First injection of ketamine among young
injection drug users (IDUs) in three U.S. cities

Lankenau SE, Sanders B, Bloom JJ, Hathazi D,
Alarcon E, Tortu S, Clatts MC.
University of Southern California,
Keck School of Medicine,
Department of Pediatrics,
6430 Sunset Boulevard, Suite 1500,
Hollywood, CA 90028, United States.
Drug Alcohol Depend. 2006 Sep 15;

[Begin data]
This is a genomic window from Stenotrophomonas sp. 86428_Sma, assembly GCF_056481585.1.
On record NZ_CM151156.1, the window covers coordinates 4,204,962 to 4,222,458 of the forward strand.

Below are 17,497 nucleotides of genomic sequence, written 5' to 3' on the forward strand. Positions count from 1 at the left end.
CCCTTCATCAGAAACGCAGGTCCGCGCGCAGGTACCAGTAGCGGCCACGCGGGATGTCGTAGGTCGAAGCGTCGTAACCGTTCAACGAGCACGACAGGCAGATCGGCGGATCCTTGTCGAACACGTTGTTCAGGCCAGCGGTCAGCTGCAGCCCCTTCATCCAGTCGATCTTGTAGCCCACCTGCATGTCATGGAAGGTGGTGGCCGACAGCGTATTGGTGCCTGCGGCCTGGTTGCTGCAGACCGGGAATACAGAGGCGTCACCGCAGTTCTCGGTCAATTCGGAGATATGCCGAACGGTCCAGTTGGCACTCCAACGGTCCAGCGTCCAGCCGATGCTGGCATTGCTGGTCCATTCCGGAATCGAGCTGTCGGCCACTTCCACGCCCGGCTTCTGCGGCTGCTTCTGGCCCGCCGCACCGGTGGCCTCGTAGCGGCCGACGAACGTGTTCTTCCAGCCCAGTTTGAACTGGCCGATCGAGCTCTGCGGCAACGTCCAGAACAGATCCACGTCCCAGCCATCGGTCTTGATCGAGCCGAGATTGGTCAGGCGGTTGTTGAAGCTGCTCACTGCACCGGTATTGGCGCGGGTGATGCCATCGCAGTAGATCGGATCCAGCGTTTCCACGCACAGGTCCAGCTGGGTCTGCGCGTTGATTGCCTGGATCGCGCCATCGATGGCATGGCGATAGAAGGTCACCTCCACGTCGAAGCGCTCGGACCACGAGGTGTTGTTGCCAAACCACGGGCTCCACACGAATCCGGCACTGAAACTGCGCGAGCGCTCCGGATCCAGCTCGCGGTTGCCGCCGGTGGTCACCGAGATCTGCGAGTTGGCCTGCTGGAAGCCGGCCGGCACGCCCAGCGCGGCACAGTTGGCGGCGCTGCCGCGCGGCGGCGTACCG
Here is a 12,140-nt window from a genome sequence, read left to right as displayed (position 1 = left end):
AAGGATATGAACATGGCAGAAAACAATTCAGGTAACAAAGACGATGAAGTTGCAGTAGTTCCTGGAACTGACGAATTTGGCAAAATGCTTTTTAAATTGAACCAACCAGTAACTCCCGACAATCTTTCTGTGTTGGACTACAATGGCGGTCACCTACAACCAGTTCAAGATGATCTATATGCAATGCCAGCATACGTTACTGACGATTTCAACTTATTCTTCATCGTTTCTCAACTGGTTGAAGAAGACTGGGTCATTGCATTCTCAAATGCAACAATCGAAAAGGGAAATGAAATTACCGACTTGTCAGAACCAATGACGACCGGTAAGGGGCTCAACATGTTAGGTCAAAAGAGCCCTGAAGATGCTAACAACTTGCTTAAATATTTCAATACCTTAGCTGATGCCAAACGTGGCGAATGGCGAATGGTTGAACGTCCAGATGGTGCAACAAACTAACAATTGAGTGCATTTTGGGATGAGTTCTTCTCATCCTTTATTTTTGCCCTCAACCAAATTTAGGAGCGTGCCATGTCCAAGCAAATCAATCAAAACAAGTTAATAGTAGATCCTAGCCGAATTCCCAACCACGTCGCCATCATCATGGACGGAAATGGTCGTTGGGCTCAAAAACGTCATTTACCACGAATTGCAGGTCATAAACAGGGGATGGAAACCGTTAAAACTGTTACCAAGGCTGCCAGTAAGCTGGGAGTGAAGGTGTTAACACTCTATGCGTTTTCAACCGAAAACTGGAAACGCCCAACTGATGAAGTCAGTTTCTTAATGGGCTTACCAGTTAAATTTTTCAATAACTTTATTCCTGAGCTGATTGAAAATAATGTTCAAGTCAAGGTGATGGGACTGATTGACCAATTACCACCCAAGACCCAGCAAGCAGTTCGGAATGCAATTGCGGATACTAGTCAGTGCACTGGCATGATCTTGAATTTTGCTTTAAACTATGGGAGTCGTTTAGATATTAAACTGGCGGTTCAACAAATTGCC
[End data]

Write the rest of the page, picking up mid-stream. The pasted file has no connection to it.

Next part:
Ketamine, a dissociative anesthetic, has emerged as an increasingly common drug among subgroups of young injection drug users (IDUs) in cities across the United States. In-depth qualitative interviews were conducted with 213 young IDUs aged 16-28 years recruited in New York, New Orleans, and Los Angeles between 2004 and 2006. While some initiated injection drug use with ketamine, the drug was more frequently injected by IDUs with extensive polydrug using histories. IDUs initiating with ketamine commonly self-injected via an intramuscular mode of administration. The injection group provided crucial knowledge and material resources that enabled the injection event to occur, including ketamine, syringes, and injection skills. Injection paraphernalia was commonly shared during the first injection of ketamine, particularly vials of pharmaceutically-packaged liquid ketamine. Injection events infrequently occurred in a rave or club and more typically in a private home, which challenges ketamine's designation as a 'club' drug. The first injection of ketamine was a noteworthy event since it introduced a novel drug or new mode of administration to be further explored by some, or exposed others to a drug to be avoided in the future. Risk reduction messages directed towards young IDUs should be expanded to include ketamine.

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